Resa’s sale is nothing more than a consequence of the current investor appetite, primarily from international funds, many of which specialise in this sector. In 2017 alone, fourteen student halls opened their doors, adding 2,149 new beds to the sector. Moreover, since this is a very fragmented market with many owners, we are seeing the purchase of large bundles of beds, which the new players arriving in Spain are using to initiate their expansion plans.

Such is the case of Corestate, an investment fund headquartered in Luxembourg, which purchased a former residence, containing 260 rooms and 302 beds, in Madrid in 2016 to renovate the building and give it its personal stamp. With support from Villar Mir, the company disbursed €40 million on that project. A year earlier, the Dutch company The Student Hotel paid the same amount for two halls of residence in Barcelona (Melon District Marina and Melon District Poblesec) containing 600 rooms in total.

Those operations led by international funds show the influence that foreign capital has and, above all, is going to have, in the student hall sector. A large part of this interest in the domestic market stems from Erasmus. Spain is the most sought-after country by university students, ahead of Germany, the United Kingdom and France. Two years ago, 45,813 young people arrived in the country, including Erasmus and international students on secondments, and all of them needed to find a bed for the year.

Geographical dispersion

Another one of the major attractions of the student hall market in Spain is its geographical dispersion. It is not only Madrid and Barcelona that are attractive: Málaga, Valencia, Sevilla, Salamanca and Granada are all cities with a large influx of students, many of them international, arriving every year.

Madrid is the city with the largest supply of rooms for students, with 21,159 beds in 198 centres at the end of 2017. That figure accounts for 23% of the total stock on the market in Spain (…). Cataluña was ranked in second place (…) with 170 centres and 14,177 beds, accounting for 14% of the stock. It was followed by Castilla y León (where Salamanca plays an important role) and Andalucía, with shares of 14% and 12%, respectively (…).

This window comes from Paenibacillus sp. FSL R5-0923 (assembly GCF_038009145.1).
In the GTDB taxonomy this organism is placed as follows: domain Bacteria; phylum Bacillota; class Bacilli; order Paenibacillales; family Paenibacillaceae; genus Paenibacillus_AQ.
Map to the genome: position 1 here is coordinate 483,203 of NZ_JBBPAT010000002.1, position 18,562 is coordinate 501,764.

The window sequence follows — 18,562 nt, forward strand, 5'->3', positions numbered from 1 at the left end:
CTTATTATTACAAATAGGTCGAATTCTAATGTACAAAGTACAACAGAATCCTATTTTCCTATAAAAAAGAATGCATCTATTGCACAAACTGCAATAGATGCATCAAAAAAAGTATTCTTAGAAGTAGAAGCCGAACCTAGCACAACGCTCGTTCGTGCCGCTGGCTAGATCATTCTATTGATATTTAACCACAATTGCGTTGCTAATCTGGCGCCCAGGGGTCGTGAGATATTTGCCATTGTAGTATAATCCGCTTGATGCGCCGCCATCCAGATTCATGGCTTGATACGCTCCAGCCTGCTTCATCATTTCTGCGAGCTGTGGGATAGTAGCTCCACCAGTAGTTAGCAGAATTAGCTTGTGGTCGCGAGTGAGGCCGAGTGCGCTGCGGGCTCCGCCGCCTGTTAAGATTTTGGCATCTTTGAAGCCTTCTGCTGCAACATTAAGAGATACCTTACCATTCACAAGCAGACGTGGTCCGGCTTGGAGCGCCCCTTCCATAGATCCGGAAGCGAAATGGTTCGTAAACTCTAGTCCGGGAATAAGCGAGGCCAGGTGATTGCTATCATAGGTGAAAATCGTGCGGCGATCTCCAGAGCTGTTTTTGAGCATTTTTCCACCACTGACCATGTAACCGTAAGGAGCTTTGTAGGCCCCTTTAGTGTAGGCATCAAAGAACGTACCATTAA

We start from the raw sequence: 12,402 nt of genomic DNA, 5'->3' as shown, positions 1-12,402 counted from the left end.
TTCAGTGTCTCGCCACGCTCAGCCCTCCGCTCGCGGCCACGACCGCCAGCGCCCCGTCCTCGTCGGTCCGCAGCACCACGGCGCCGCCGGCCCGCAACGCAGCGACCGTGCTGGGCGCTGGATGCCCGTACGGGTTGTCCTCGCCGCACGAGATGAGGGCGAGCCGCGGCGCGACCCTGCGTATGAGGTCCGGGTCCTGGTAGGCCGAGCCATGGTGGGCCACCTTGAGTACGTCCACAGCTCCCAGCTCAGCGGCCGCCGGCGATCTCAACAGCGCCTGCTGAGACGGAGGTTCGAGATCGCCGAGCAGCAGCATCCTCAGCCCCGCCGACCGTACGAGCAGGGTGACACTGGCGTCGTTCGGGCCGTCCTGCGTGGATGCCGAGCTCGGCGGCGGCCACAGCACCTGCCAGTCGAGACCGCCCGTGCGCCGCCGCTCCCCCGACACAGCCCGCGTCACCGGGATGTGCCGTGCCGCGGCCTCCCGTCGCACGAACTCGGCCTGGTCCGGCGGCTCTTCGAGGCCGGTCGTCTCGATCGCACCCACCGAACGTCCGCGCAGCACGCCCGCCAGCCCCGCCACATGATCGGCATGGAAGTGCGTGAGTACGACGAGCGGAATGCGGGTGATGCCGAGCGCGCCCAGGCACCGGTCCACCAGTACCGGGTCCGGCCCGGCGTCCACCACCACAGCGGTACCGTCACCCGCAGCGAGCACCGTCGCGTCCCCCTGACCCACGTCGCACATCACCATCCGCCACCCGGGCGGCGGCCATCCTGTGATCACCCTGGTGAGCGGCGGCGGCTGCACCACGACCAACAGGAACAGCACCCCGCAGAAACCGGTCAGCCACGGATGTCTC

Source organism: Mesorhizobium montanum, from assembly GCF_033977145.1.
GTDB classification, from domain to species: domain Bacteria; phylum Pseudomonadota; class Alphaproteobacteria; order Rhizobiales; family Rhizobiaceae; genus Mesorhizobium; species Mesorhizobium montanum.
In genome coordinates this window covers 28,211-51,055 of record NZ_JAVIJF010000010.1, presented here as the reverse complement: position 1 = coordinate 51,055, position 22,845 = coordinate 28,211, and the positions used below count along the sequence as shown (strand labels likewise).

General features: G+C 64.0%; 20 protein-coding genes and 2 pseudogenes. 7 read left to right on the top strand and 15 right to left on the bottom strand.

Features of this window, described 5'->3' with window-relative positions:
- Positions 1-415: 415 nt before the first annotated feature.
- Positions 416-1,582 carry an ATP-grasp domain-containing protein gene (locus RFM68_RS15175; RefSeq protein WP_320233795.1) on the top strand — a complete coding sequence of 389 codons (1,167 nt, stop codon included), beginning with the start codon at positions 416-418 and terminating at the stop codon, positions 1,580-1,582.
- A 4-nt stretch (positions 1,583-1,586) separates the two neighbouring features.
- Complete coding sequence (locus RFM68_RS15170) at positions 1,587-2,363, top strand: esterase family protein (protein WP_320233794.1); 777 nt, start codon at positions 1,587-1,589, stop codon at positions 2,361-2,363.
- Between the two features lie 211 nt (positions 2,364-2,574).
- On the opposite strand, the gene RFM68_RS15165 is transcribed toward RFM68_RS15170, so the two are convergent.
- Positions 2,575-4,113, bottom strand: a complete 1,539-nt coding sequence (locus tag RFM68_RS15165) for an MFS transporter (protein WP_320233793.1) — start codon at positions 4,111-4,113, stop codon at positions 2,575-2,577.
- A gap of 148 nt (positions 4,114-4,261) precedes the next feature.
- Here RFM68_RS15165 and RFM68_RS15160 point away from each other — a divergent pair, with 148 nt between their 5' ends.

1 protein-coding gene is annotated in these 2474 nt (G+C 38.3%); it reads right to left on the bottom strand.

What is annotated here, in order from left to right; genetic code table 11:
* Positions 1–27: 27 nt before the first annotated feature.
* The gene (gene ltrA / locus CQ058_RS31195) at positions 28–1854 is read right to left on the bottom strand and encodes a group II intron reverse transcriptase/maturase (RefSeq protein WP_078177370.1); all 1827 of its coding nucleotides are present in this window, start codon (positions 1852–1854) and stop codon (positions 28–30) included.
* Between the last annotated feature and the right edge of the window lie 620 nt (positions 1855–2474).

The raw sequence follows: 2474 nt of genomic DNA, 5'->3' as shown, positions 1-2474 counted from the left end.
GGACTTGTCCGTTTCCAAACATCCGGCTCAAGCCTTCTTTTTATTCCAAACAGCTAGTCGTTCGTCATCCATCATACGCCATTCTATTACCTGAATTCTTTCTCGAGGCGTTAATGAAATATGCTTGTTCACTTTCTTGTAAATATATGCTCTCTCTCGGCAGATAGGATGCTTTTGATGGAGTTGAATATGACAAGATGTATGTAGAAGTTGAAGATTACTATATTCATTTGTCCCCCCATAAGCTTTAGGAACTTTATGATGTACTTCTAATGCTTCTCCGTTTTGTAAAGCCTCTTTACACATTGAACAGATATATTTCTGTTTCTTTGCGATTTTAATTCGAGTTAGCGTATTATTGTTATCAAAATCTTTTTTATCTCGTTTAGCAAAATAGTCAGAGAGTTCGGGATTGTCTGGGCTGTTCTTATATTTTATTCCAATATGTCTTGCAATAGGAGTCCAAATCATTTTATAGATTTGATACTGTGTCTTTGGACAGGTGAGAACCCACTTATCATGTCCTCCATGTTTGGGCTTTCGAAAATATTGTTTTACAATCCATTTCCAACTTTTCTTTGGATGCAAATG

Activity is spreading to the north too. Just last week, the fund WP Carey paid €10 million to buy an office building in San Sebastián from Solvia, which it is going to convert into a hall of residence for students (…).

Original story: Eje Prime (by Jabier Izquierdo)

Translation: Carmel Drake

Corestate Finalises More Land Purchases in Spain

25 June 2018 – Eje Prime

Corestate wants its share of the student resident cake in Spain. The Luxembourg-based fund manager is finalising the purchase of new plots of land in the country, at the same time as it is starting to search for new opportunities in Portugal, according to explanations provided by the company’s most senior executive in Spain, Christopher Hütwohl. Corestate’s objective is to be ranked as one of the Top 3 operators in the sector by 2020.

The group is whereby seeking to fight off competition from companies such as Greystar, currently number one in the sector by number of beds following its acquisition together with Axa Real Assets and CBRE Global Investment Partners of Resa’s portfolio (formed by 37 assets) for €500 million. Another prominent operator is GSA, which acquired RIO’s portfolio for €180 million.

Corestate, which managed assets worth €22 billion at the end of the first quarter, is now launching new land acquisitions to build halls of residence for students, which will be added to the 206 beds that it is going to open in the Madrilenian district of Moncloa in September and the more than 300 that it will incorporate in Sevilla following the purchase of a plot of land in May.

According to Hütwohl, the company is currently finalising the acquisition of another plot on which it will build 400 beds and is “analysing four more plots” for 700 beds. Thus, Corestate’s plans include closing 2018 with more than 200 beds in Madrid and reaching 1,000 beds by 2020, which, according to Hütwohl “would place us as one off the Top three players in Spain”.

In parallel, the company has started to analyse its entry into Portugal with its business model. According to the head of Corestate, the fund is looking for opportunities in cities such as Lisbon, Porto and Aveiro.

The company is looking for plots on which to build with sizes that depend on the sizes of the halls of residence that they want to build, provided they are located in university cities. Nevertheless, Hütwohl warns that the “minimum size to achieve efficient management is 200 beds”.